Agriculture continues to be a key contributor to the Gross Domestic Product (GDP) of various economies across the world. According to the 2020/2021 financial year, agriculture accounted for about 23.7% of Uganda’s Gross Domestic Product (GDP) and 31% of export earnings.
Drawing an example from Coffee farming which is Uganda’s top-earning export crop, farm-gate prices for Robusta Kiboko according to Uganda Coffee Development Authority (UCDA) averaged Shs. 1,800 per kilo in 2010, which price stands at UGX 3,100 per kilo as per the UCDA January 2022 monthly report, which translates into various economic benefits including; employment and export revenue for the country.
According to a December 2021 Uganda Economic Update 18th Edition report by World Bank, loosening of COVID-19 containment measures and opening of the economy, improved domestic demand conditions and private consumption figures grew by over 7 percent in Financial Year 2021 (FY21). This is reflected in the better performance of Uganda’s Purchasing Managers Index for most of FY21, as the business and trading environment improved.
Traditionally, our farmers depended on the weather changes to tell if it was planting or harvesting season, today, weather patterns are available to more farmers using Smartphones through a freely available ACCU weather that is available on Android devices.
The new technologies and innovations have created an enabling environment for farmers across the country and around the world to practice modern-day farming methods, where they have access to real-time information on the planting seasons, weather patterns, and crops, among other elements that facilitate a good harvest.
With the digital revolution and appropriate sensitization of farmers on modern-day farming techniques that are supported by new technologies, it becomes easy to address questions like; what more can be done to boost the performance of Uganda’s Agricultural Sector ?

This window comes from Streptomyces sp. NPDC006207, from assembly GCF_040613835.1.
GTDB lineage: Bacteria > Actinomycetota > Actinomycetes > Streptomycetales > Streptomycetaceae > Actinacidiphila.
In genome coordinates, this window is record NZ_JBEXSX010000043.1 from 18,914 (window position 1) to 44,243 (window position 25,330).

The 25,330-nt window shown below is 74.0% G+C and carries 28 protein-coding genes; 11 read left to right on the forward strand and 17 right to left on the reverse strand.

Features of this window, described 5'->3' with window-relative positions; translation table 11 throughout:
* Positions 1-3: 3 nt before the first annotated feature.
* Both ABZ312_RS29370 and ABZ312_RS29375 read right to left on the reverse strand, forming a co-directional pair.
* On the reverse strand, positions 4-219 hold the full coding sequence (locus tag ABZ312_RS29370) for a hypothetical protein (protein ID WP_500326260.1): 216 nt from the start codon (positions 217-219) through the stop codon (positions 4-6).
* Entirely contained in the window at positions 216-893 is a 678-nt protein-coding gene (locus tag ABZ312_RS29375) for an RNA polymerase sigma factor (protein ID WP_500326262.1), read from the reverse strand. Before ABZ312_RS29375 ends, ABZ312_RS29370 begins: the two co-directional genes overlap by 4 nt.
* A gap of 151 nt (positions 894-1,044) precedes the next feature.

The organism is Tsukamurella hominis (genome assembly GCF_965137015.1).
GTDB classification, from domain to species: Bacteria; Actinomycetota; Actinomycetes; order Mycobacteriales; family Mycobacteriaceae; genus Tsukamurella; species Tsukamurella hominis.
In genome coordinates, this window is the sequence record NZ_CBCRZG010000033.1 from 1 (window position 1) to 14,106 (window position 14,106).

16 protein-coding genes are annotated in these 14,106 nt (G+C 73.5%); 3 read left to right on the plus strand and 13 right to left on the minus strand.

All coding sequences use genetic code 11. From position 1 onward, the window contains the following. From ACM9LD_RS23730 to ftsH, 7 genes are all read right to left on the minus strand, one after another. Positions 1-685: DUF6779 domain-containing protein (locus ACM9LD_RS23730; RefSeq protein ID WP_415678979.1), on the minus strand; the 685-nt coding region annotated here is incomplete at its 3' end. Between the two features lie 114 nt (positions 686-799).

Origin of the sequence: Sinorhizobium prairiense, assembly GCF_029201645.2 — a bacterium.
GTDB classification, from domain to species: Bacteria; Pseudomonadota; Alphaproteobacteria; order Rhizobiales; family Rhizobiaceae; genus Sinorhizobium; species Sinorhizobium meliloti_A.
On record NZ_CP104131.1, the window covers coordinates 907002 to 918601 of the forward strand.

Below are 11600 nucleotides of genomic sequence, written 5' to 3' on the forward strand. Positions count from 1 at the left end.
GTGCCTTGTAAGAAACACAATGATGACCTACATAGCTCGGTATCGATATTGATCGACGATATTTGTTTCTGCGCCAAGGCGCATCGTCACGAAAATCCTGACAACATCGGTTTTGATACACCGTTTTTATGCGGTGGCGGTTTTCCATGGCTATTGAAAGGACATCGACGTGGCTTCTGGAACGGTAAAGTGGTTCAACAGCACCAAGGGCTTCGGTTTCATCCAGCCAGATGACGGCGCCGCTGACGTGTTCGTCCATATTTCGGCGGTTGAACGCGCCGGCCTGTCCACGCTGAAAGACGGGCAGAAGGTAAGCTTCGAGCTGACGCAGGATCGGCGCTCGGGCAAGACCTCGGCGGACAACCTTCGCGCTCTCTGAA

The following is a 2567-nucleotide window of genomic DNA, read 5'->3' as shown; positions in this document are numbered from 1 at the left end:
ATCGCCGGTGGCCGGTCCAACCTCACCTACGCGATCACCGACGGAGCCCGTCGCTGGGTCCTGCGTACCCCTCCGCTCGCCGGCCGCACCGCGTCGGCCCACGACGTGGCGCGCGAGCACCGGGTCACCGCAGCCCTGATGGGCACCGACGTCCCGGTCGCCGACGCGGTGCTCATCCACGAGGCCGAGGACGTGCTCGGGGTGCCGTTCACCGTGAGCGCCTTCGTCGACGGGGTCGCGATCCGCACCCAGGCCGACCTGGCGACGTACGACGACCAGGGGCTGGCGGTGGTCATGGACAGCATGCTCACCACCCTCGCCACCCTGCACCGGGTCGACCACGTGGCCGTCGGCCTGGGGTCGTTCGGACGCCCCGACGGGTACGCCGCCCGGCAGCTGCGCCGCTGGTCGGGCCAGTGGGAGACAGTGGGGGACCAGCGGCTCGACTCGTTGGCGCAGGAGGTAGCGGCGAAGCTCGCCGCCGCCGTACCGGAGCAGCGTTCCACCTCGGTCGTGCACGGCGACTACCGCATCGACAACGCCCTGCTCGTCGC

To boost sector performance, our farmers need to integrate technology into their agricultural operations. They now have the opportunity to use high-tech temperature and moisture sensors, aerial crop irrigation and fumigation equipment, and mobile phone applications for farming, among other modern farming practices.
At the recent Harvest Money Expo in Kampala, participants witnessed how start-ups like EzyAgric, an Agric-tech company that supports farmers to embrace the use of technology through mobile phones can lead to an enormous transformation of the sector. This Agric-tech, through a partnership with Airtel Uganda, enables farmers to have access to useful information on agricultural inputs, market access, insurance options, marketing, and weather
information among others. What’s interesting is that the service is accessible to both smartphone and non-smartphone users who can access the firm’s services through a mobile app or USSD for farmers with feature phone users and the service comes with a long and free list of extension workers who are in several districts and can speak English, Lugbara, Lumasaba, Runyakitara, and Luganda. Technology companies that aid communication, connectivity, and payment services need to then invest in designing and delivering products and services that support the penetration of smartphones and usage among the farming community, cognizant of the fact that mobile phones are a tool that eases and improve agricultural productivity, increase market access and expand marketing options for rural producers.
In addition, for the smallholder farmers in rural areas, there need for more training through agriculture workshops or seminars that address the skills gap in utilizing and operating some of the technologies. These workshops can be hosted by both the government and licensed private entities that are well versed in the sector so that appropriate knowledge and information is shared.
Overall, for more dividends to be gained in the agriculture sector there is a need to constantly harness and implement strategic partnerships that will enable the farmers to have access to modern and relevant services and information.
This writer, David Birungi, is a Public Relations Manager at Airtel Uganda.